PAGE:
The Halo Effect by M.J. Rose: the story of a sex therapist and her desperate attempt to find one of her patients when she goes missing.

Morgan Snow is one of New York’s top sex therapists. One of her clients, Cleo Thane, is an extremely well-paid, very discreet, prostitute dealing with some of the most influential men in the world. Cleo, however, has decided to write a tell-all memoir and even though she disguises the men in her book, it’s still pretty easy to figure out who they are.

Then one week, Cleo misses her regular appointment, something she’s never done. Morgan is concerned and eventually reaches both Cleo’s boyfriend and her business partner. Her concern escalates since a serial killer, dubbed the Magdalene Murderer, has begun to kill prostitutes in a highly ritualized manner and Morgan fears that Cleo has fallen victim to this madman.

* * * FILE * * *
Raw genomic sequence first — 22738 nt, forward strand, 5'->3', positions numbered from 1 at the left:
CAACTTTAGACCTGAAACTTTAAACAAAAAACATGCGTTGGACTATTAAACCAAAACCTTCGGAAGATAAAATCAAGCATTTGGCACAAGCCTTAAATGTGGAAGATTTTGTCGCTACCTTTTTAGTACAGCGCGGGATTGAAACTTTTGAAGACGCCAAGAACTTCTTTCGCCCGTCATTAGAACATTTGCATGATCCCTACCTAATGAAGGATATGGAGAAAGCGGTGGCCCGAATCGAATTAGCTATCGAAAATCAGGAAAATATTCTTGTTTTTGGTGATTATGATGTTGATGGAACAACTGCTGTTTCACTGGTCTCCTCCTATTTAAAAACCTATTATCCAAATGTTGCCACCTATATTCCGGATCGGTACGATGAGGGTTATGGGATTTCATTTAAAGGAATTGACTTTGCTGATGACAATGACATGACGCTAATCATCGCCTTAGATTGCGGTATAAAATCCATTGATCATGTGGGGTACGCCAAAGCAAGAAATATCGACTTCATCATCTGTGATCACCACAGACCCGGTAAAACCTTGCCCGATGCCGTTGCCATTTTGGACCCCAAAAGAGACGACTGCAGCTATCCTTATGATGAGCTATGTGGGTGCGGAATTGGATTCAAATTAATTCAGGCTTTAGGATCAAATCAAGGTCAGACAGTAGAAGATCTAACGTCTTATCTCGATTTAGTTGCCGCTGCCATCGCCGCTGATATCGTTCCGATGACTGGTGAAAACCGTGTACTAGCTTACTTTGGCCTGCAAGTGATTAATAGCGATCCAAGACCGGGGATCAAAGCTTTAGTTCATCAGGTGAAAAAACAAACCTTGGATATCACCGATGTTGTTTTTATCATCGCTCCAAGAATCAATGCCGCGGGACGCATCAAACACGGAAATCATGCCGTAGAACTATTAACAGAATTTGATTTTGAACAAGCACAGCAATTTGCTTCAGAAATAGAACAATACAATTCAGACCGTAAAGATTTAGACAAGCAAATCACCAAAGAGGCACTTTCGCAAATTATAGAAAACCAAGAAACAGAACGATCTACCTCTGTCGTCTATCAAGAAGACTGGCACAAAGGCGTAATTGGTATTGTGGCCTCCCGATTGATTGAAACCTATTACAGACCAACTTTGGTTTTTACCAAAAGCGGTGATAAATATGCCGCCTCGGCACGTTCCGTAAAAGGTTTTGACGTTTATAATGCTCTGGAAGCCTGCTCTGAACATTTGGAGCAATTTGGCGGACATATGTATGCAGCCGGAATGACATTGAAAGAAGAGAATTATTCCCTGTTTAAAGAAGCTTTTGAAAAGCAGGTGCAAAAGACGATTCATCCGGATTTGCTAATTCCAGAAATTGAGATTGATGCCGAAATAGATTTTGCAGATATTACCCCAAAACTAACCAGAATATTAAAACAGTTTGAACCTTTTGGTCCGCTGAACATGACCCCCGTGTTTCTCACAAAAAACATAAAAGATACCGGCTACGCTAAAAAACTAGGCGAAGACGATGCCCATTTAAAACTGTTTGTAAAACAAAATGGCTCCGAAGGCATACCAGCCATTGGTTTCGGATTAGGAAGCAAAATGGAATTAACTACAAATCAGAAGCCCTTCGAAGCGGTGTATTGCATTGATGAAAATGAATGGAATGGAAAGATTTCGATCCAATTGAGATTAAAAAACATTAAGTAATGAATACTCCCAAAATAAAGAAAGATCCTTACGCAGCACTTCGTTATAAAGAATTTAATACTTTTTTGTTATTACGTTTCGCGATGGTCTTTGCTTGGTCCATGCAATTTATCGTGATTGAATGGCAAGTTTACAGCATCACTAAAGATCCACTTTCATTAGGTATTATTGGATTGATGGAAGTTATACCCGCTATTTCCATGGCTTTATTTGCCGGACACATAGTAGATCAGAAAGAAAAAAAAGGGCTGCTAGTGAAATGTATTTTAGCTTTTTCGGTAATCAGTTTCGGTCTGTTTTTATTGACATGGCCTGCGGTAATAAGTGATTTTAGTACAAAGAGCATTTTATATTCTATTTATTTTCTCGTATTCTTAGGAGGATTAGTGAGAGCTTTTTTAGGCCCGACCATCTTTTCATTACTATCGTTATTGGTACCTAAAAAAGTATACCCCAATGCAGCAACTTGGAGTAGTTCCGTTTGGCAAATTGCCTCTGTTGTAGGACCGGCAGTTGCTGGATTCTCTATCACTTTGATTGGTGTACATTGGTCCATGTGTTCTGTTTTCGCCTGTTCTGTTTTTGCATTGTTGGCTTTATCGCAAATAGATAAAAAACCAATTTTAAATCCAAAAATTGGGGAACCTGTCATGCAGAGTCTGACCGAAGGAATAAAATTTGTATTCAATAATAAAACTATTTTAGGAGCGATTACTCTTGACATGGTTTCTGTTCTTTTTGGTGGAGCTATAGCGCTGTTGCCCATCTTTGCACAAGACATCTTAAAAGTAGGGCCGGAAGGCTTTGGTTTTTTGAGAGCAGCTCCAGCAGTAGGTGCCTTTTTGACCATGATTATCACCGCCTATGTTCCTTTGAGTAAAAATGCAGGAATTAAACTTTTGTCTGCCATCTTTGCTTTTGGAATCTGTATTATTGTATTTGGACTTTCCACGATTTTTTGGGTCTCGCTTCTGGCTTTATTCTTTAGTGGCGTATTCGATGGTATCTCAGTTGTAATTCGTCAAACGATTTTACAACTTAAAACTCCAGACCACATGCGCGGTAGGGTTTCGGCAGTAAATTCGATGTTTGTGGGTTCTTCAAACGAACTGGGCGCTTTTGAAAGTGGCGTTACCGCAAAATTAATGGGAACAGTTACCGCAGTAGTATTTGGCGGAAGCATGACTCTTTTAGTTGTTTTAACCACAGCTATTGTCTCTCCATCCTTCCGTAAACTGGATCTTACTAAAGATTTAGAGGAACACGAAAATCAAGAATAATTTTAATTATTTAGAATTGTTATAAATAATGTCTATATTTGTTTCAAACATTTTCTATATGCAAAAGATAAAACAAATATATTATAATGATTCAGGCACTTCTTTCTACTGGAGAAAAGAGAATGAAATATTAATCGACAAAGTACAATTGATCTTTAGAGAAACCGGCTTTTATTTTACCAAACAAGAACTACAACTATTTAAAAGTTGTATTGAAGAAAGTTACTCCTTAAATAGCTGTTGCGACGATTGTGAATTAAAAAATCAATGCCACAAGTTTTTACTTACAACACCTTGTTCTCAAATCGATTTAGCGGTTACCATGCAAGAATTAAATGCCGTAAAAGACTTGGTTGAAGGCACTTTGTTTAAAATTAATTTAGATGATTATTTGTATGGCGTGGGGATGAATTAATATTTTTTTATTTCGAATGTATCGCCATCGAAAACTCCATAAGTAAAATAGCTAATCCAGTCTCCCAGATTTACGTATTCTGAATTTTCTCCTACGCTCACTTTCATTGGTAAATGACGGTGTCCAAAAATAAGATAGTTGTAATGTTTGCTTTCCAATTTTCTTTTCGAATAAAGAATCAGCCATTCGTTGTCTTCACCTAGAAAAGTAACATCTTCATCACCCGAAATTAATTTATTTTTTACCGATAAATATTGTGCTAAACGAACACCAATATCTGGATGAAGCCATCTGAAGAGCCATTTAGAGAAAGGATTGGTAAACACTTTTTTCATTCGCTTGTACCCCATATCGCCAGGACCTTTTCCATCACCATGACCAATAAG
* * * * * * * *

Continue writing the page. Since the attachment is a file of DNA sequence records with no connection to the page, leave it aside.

She meets Detective Noah Jordan, the policeman assigned to the case, and despite his warnings, attempts to solve this mystery herself. A spark between the two also develops, complicating matters.

For the most part, I liked this book but never found it to be a mesmerizing read or get too involved with the characters. I’m not sure what it is that I felt it lacked, but it really never ranked above a slightly better than average read. This is the first in a new series, however, so the subsequent books may be worth checking out to see if they improve.

October 11, 2004
The Dark Tower by Stephen King

The Dark Tower by Stephen King: the final chapter in King’s magnus opus, The Dark Tower series. Warning: This will contain spoilers, so if you haven’t read the book, you may want to stop now.